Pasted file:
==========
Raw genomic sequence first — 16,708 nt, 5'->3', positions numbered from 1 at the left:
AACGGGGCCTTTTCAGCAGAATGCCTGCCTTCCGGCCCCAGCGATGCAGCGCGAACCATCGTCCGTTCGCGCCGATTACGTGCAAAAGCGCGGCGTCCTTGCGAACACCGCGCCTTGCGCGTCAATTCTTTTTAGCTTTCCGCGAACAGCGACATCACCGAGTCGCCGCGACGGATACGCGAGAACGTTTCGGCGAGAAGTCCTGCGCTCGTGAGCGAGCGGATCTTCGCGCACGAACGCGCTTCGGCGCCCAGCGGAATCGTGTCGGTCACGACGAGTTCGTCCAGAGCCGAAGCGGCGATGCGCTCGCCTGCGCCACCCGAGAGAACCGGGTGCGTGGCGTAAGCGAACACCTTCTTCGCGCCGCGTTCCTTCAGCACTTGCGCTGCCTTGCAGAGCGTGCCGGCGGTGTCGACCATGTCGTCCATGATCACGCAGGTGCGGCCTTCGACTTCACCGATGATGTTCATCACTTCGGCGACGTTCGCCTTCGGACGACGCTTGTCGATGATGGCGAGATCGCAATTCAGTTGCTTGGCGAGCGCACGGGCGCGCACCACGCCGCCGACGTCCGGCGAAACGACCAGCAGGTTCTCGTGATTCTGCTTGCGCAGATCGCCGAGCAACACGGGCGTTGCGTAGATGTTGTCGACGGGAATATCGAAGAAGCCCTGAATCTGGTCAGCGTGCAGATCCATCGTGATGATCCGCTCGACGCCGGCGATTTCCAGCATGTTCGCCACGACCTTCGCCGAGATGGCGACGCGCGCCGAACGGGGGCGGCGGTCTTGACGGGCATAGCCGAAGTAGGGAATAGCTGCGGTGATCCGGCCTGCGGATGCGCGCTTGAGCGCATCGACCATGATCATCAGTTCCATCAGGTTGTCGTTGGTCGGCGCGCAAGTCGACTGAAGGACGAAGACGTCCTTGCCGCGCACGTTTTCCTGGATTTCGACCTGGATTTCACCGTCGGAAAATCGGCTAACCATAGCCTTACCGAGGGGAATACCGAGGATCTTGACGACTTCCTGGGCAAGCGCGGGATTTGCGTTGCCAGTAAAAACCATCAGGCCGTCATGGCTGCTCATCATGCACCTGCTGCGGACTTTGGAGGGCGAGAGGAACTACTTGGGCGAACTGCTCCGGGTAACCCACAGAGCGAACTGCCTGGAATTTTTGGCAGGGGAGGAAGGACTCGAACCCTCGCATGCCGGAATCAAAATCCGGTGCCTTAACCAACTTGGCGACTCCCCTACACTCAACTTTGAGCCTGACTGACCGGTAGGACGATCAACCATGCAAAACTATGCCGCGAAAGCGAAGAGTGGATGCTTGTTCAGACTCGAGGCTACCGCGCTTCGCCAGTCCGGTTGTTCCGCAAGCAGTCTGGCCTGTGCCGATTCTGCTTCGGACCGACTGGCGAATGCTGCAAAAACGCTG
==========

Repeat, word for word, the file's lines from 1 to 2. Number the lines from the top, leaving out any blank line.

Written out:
Raw genomic sequence first — 16,708 nt, 5'->3', positions numbered from 1 at the left:
AACGGGGCCTTTTCAGCAGAATGCCTGCCTTCCGGCCCCAGCGATGCAGCGCGAACCATCGTCCGTTCGCGCCGATTACGTGCAAAAGCGCGGCGTCCTTGCGAACACCGCGCCTTGCGCGTCAATTCTTTTTAGCTTTCCGCGAACAGCGACATCACCGAGTCGCCGCGACGGATACGCGAGAACGTTTCGGCGAGAAGTCCTGCGCTCGTGAGCGAGCGGATCTTCGCGCACGAACGCGCTTCGGCGCCCAGCGGAATCGTGTCGGTCACGACGAGTTCGTCCAGAGCCGAAGCGGCGATGCGCTCGCCTGCGCCACCCGAGAGAACCGGGTGCGTGGCGTAAGCGAACACCTTCTTCGCGCCGCGTTCCTTCAGCACTTGCGCTGCCTTGCAGAGCGTGCCGGCGGTGTCGACCATGTCGTCCATGATCACGCAGGTGCGGCCTTCGACTTCACCGATGATGTTCATCACTTCGGCGACGTTCGCCTTCGGACGACGCTTGTCGATGATGGCGAGATCGCAATTCAGTTGCTTGGCGAGCGCACGGGCGCGCACCACGCCGCCGACGTCCGGCGAAACGACCAGCAGGTTCTCGTGATTCTGCTTGCGCAGATCGCCGAGCAACACGGGCGTTGCGTAGATGTTGTCGACGGGAATATCGAAGAAGCCCTGAATCTGGTCAGCGTGCAGATCCATCGTGATGATCCGCTCGACGCCGGCGATTTCCAGCATGTTCGCCACGACCTTCGCCGAGATGGCGACGCGCGCCGAACGGGGGCGGCGGTCTTGACGGGCATAGCCGAAGTAGGGAATAGCTGCGGTGATCCGGCCTGCGGATGCGCGCTTGAGCGCATCGACCATGATCATCAGTTCCATCAGGTTGTCGTTGGTCGGCGCGCAAGTCGACTGAAGGACGAAGACGTCCTTGCCGCGCACGTTTTCCTGGATTTCGACCTGGATTTCACCGTCGGAAAATCGGCTAACCATAGCCTTACCGAGGGGAATACCGAGGATCTTGACGACTTCCTGGGCAAGCGCGGGATTTGCGTTGCCAGTAAAAACCATCAGGCCGTCATGGCTGCTCATCATGCACCTGCTGCGGACTTTGGAGGGCGAGAGGAACTACTTGGGCGAACTGCTCCGGGTAACCCACAGAGCGAACTGCCTGGAATTTTTGGCAGGGGAGGAAGGACTCGAACCCTCGCATGCCGGAATCAAAATCCGGTGCCTTAACCAACTTGGCGACTCCCCTACACTCAACTTTGAGCCTGACTGACCGGTAGGACGATCAACCATGCAAAACTATGCCGCGAAAGCGAAGAGTGGATGCTTGTTCAGACTCGAGGCTACCGCGCTTCGCCAGTCCGGTTGTTCCGCAAGCAGTCTGGCCTGTGCCGATTCTGCTTCGGACCGACTGGCGAATGCTGCAAAAACGCTG